For a few days afterward, the patient will need to restrict their diet to soft foods, avoid strenuous activities and apply an ice pack to help reduce swelling the day of surgery. They will also prescribe a pain reliever and possibly an antibiotic to reduce the chances of infection.

While most people return to normal activities a few days later, you’ll usually have to wait a few weeks for the gums to heal before undergoing any further treatments for the affected teeth. But even with the wait, crown lengthening could make it possible to not only save your tooth but improve your smile as well.

If you would like more information on treating tooth decay, please contact us or schedule an appointment for a consultation. You can also learn more about this topic by reading the Dear Doctor magazine article “Crown Lengthening: This Common Surgical Procedure Restores Function and Improves Appearance.”

CrownLengtheningHelpsusTreatHardtoReachCavities

While we often associate tooth decay with cavities forming in a tooth’s visible or biting surfaces, the occurrence of this all too common disease isn’t limited to those areas. Cavities can develop in any part of a tooth exposed to bacteria.

Gum recession, the shrinking back of the gums from the teeth, can cause such exposure in areas normally covered by the gums. Because these areas are usually more vulnerable to infection when exposed, cavities can develop at or right below the gum line. Because of their location it can be difficult to fill them or perform other treatments.

One way to make it less difficult is to perform a crown lengthening procedure. While the term sounds like we’re increasing the size of the tooth, we’re actually surgically altering the gums to access more of the affected tooth surface for treatment. It’s typically performed in a dental office with local anesthesia by a general dentist or a periodontist, a specialist in the gums.

During the procedure, the dentist starts by making small incisions in the gums to create a tissue “flap” that can be lifted out of the way. This exposes the underlying bone, which they then reshape to support the gum tissue once it’s re-situated in its new position. The dentist then sutures the gums back in place. Once the gums heal, the decayed area is ready for treatment.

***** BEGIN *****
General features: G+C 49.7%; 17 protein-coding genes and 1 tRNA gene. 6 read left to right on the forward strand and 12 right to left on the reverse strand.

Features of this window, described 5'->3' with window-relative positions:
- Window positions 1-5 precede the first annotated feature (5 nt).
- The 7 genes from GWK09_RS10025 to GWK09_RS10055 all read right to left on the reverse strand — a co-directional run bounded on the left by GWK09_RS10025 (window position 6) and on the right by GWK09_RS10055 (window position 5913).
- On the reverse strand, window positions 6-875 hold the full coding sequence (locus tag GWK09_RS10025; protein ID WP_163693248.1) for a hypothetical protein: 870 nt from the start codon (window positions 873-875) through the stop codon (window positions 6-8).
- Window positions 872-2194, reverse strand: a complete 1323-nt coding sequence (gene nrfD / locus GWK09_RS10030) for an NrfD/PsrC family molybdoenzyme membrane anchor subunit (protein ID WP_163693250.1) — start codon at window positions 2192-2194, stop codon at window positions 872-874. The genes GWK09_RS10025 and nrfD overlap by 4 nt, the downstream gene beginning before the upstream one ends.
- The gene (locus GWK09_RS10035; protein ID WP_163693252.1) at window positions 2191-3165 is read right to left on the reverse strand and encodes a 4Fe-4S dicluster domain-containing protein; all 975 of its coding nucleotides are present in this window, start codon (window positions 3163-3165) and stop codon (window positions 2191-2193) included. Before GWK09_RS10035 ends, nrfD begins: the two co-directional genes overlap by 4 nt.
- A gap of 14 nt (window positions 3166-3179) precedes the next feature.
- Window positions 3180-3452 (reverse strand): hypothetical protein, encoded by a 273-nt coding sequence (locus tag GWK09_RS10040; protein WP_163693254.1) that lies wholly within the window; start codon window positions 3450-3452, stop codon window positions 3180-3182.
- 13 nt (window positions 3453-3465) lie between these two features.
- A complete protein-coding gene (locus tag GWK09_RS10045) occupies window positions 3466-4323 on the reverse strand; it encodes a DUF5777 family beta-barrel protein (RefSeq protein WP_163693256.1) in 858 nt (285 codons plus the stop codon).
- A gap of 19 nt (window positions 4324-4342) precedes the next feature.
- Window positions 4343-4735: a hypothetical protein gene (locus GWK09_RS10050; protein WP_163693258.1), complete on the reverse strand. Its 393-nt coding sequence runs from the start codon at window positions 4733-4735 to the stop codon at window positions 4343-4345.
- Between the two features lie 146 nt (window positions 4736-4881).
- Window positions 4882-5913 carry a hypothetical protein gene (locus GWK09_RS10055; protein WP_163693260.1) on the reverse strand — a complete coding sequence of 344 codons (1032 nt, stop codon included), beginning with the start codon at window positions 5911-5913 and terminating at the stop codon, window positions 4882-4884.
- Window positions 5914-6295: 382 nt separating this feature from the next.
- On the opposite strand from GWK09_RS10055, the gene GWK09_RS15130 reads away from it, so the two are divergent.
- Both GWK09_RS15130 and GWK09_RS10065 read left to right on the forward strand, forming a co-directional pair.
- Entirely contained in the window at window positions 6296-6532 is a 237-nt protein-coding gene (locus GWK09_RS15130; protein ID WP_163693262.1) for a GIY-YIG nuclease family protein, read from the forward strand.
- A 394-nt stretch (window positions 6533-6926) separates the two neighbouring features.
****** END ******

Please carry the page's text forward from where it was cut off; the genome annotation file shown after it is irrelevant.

Crown lengthening is also useful for other situations besides treating cavities. If a tooth has broken off at the gum line, for example, there may not be enough remaining structure to support a crown. Crown lengthening can make more of the underlying tooth available for the crown to “grab” onto. It’s also useful in some cases of “gummy smiles,” in which too much of the gum tissue is visible in proportion to the tooth size.

Because crown lengthening often involves removing some of the bone and is thus irreversible, you should discuss this procedure with your dentist in depth beforehand. It could be, though, this minor procedure might make it easier to preserve your teeth and even make them look more attractive.

If you would like more information on crown lengthening, please contact us or schedule an appointment for a consultation.

CrownLengtheningcanIncreaseYourRestorationOptions

A crown is an effective way to save a tooth and restore its form and function. These life-like “caps” that fit over and are permanently attached to teeth have been used for decades with good results.

For this type of restoration to be effective, though, there must be enough of the natural tooth remaining above the gum line for the crown to “grab on to.” This poses a problem if the tooth has broken or decayed too close to the gum tissue.

Fortunately, there is a way to expose more of the remaining tooth for applying a crown. Known as crown lengthening, this surgical procedure is also used for “gummy” smiles, where normal tooth length is obscured by excess gum tissue that makes the teeth appear shorter.

We begin the procedure by first numbing the tooth and gum area with a local anesthetic. We then make tiny incisions inside the gum line on both the tongue and cheek side of the tooth to create a small flap. With this area below the gum line now open to view, we then determine whether we need to remove excess gum tissue or a small amount of bone around the tooth to expose more of the tooth itself. We then position the opened gum tissue against the bone and tooth at the appropriate height to create an aesthetic result.

You shouldn’t experience any discomfort during the procedure, which usually takes about sixty minutes for a single tooth area (which needs to involve at least three teeth for proper blending of the tissues). The pressures and vibrations from equipment, as well as any post-procedure discomfort, are similar to what you would encounter with a tooth filling. After the gum tissue has healed (about six to eight weeks), we are then able to fit and attach a crown onto the extended area.

Crown lengthening a small area may result in an uneven appearance if you’re dealing within the aesthetic zone. One option in this case is to consider undergoing orthodontic treatment first to correct the potential discrepancy that may result from surgery. After orthodontics, we can perform crown lengthening on just the affected tooth and still achieve an even smile.

Crown lengthening is just one of many tools we have to achieve tooth restorations for difficult situations. Using this technique, we can increase your chances of achieving both renewed tooth function and a more beautiful smile.

If you would like more information on crown lengthening, please contact us or schedule an appointment for a consultation. You can also learn more about this topic by reading the Dear Doctor magazine article “Saving Broken Teeth.”